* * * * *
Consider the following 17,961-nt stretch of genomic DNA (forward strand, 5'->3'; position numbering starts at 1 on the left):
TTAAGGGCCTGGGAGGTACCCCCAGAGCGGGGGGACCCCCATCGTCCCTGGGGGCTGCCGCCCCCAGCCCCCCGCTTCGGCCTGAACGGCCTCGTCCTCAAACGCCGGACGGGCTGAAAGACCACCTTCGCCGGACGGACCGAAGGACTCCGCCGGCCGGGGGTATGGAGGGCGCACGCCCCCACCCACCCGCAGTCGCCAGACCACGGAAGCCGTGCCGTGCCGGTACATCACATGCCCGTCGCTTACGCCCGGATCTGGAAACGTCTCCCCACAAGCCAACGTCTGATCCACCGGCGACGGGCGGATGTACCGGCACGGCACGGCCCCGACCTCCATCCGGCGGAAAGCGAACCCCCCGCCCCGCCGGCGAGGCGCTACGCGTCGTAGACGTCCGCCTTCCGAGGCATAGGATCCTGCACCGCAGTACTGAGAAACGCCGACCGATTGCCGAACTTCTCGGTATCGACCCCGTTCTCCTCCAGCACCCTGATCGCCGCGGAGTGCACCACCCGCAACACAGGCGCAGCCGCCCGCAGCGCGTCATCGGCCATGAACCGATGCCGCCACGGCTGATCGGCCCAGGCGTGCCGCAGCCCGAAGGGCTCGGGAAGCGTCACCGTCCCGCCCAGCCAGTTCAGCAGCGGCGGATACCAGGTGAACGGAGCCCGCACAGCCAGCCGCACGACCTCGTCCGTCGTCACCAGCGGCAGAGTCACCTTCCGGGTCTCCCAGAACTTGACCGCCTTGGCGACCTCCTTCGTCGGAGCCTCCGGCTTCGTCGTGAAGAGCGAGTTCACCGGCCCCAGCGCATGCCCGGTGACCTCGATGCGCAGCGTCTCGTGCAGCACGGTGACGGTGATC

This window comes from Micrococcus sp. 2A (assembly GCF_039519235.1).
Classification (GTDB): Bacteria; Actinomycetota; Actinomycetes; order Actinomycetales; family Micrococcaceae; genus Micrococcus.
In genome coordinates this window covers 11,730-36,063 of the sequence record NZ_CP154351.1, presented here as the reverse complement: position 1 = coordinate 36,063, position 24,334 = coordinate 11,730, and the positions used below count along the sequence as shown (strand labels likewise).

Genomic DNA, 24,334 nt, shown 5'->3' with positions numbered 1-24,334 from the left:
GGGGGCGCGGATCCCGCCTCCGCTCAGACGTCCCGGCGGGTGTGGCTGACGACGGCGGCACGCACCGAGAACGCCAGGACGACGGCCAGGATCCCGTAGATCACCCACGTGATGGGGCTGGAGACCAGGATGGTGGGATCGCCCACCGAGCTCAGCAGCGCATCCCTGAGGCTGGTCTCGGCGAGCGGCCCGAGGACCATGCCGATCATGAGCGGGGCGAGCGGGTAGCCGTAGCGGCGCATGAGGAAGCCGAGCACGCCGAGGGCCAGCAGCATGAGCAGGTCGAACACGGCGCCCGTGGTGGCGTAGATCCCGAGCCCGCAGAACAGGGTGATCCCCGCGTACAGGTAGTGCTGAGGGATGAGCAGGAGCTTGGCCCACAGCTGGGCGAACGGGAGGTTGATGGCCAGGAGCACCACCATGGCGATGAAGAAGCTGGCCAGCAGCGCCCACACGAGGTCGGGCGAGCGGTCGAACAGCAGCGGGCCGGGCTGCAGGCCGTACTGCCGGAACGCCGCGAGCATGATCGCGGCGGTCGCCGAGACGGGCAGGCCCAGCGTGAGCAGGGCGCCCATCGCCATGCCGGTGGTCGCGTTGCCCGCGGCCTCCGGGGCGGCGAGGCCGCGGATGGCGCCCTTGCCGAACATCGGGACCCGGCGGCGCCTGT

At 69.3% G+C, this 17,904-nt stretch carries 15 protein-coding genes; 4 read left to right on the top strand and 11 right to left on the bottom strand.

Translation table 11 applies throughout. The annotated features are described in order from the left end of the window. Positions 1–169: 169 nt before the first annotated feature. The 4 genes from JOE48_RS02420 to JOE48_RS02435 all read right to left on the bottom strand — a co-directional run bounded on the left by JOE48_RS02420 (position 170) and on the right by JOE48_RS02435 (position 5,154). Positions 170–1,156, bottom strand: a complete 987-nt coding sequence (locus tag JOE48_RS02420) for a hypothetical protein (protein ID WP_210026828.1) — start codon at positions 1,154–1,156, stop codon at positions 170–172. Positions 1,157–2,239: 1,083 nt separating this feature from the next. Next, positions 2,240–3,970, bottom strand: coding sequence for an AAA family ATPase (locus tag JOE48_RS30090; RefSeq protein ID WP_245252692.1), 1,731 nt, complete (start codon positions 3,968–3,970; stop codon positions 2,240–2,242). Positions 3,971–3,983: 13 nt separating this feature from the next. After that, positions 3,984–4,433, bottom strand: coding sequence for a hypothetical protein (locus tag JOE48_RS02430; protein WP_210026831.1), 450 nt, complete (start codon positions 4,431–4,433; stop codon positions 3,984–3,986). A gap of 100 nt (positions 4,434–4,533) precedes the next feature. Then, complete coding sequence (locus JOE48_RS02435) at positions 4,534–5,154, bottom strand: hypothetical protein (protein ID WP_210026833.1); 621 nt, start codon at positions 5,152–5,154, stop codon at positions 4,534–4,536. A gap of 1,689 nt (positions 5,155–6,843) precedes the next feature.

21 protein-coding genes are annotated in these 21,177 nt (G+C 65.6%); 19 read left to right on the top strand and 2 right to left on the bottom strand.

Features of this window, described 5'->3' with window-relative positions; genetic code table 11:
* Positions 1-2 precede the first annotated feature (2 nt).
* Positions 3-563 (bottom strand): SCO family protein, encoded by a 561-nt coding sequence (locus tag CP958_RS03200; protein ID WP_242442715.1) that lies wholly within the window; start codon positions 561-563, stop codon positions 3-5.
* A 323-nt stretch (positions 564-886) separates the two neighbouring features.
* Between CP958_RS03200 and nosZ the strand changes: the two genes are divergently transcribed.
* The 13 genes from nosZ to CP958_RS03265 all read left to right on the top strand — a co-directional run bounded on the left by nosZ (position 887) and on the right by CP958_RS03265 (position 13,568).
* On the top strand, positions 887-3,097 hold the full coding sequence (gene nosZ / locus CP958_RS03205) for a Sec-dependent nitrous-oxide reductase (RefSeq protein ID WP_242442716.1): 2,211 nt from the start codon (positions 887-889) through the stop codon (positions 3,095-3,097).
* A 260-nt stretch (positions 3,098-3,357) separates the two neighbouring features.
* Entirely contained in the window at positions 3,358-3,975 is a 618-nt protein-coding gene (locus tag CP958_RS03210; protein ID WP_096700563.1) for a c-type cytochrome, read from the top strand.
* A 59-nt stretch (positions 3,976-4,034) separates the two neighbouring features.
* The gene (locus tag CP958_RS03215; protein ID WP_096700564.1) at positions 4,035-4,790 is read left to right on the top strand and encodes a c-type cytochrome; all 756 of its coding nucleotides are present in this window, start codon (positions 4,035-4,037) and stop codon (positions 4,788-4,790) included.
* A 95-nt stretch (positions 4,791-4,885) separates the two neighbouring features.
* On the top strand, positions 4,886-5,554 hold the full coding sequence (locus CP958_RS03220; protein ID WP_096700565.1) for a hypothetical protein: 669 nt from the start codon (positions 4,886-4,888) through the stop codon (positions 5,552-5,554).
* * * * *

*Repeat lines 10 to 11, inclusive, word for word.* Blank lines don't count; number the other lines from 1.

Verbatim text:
21 protein-coding genes are annotated in these 21,177 nt (G+C 65.6%); 19 read left to right on the top strand and 2 right to left on the bottom strand.

Features of this window, described 5'->3' with window-relative positions; genetic code table 11: